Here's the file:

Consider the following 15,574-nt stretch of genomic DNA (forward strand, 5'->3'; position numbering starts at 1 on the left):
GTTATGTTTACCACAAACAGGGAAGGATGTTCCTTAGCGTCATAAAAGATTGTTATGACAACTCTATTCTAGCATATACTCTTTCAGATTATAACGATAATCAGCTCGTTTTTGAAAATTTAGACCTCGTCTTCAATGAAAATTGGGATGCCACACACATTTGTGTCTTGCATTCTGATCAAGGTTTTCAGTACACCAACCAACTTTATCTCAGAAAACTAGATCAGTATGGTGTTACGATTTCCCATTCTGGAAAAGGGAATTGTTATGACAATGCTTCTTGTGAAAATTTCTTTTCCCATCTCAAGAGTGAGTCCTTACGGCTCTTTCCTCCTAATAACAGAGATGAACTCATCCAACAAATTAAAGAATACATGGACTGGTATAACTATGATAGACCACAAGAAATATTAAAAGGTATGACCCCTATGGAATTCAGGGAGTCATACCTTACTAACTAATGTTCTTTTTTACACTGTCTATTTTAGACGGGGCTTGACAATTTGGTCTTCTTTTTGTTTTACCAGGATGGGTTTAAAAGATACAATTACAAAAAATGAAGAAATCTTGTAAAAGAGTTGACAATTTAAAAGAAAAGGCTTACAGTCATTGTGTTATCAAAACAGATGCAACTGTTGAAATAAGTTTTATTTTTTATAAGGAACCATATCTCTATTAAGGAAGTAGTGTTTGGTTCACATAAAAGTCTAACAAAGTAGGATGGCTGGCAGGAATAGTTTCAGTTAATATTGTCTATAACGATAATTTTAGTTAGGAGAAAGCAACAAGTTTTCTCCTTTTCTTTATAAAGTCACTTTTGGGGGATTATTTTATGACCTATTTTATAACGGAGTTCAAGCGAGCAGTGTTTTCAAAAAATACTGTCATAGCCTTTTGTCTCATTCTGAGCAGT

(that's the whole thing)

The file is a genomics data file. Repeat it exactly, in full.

Consider the following 15,574-nt stretch of genomic DNA (forward strand, 5'->3'; position numbering starts at 1 on the left):
GTTATGTTTACCACAAACAGGGAAGGATGTTCCTTAGCGTCATAAAAGATTGTTATGACAACTCTATTCTAGCATATACTCTTTCAGATTATAACGATAATCAGCTCGTTTTTGAAAATTTAGACCTCGTCTTCAATGAAAATTGGGATGCCACACACATTTGTGTCTTGCATTCTGATCAAGGTTTTCAGTACACCAACCAACTTTATCTCAGAAAACTAGATCAGTATGGTGTTACGATTTCCCATTCTGGAAAAGGGAATTGTTATGACAATGCTTCTTGTGAAAATTTCTTTTCCCATCTCAAGAGTGAGTCCTTACGGCTCTTTCCTCCTAATAACAGAGATGAACTCATCCAACAAATTAAAGAATACATGGACTGGTATAACTATGATAGACCACAAGAAATATTAAAAGGTATGACCCCTATGGAATTCAGGGAGTCATACCTTACTAACTAATGTTCTTTTTTACACTGTCTATTTTAGACGGGGCTTGACAATTTGGTCTTCTTTTTGTTTTACCAGGATGGGTTTAAAAGATACAATTACAAAAAATGAAGAAATCTTGTAAAAGAGTTGACAATTTAAAAGAAAAGGCTTACAGTCATTGTGTTATCAAAACAGATGCAACTGTTGAAATAAGTTTTATTTTTTATAAGGAACCATATCTCTATTAAGGAAGTAGTGTTTGGTTCACATAAAAGTCTAACAAAGTAGGATGGCTGGCAGGAATAGTTTCAGTTAATATTGTCTATAACGATAATTTTAGTTAGGAGAAAGCAACAAGTTTTCTCCTTTTCTTTATAAAGTCACTTTTGGGGGATTATTTTATGACCTATTTTATAACGGAGTTCAAGCGAGCAGTGTTTTCAAAAAATACTGTCATAGCCTTTTGTCTCATTCTGAGCAGT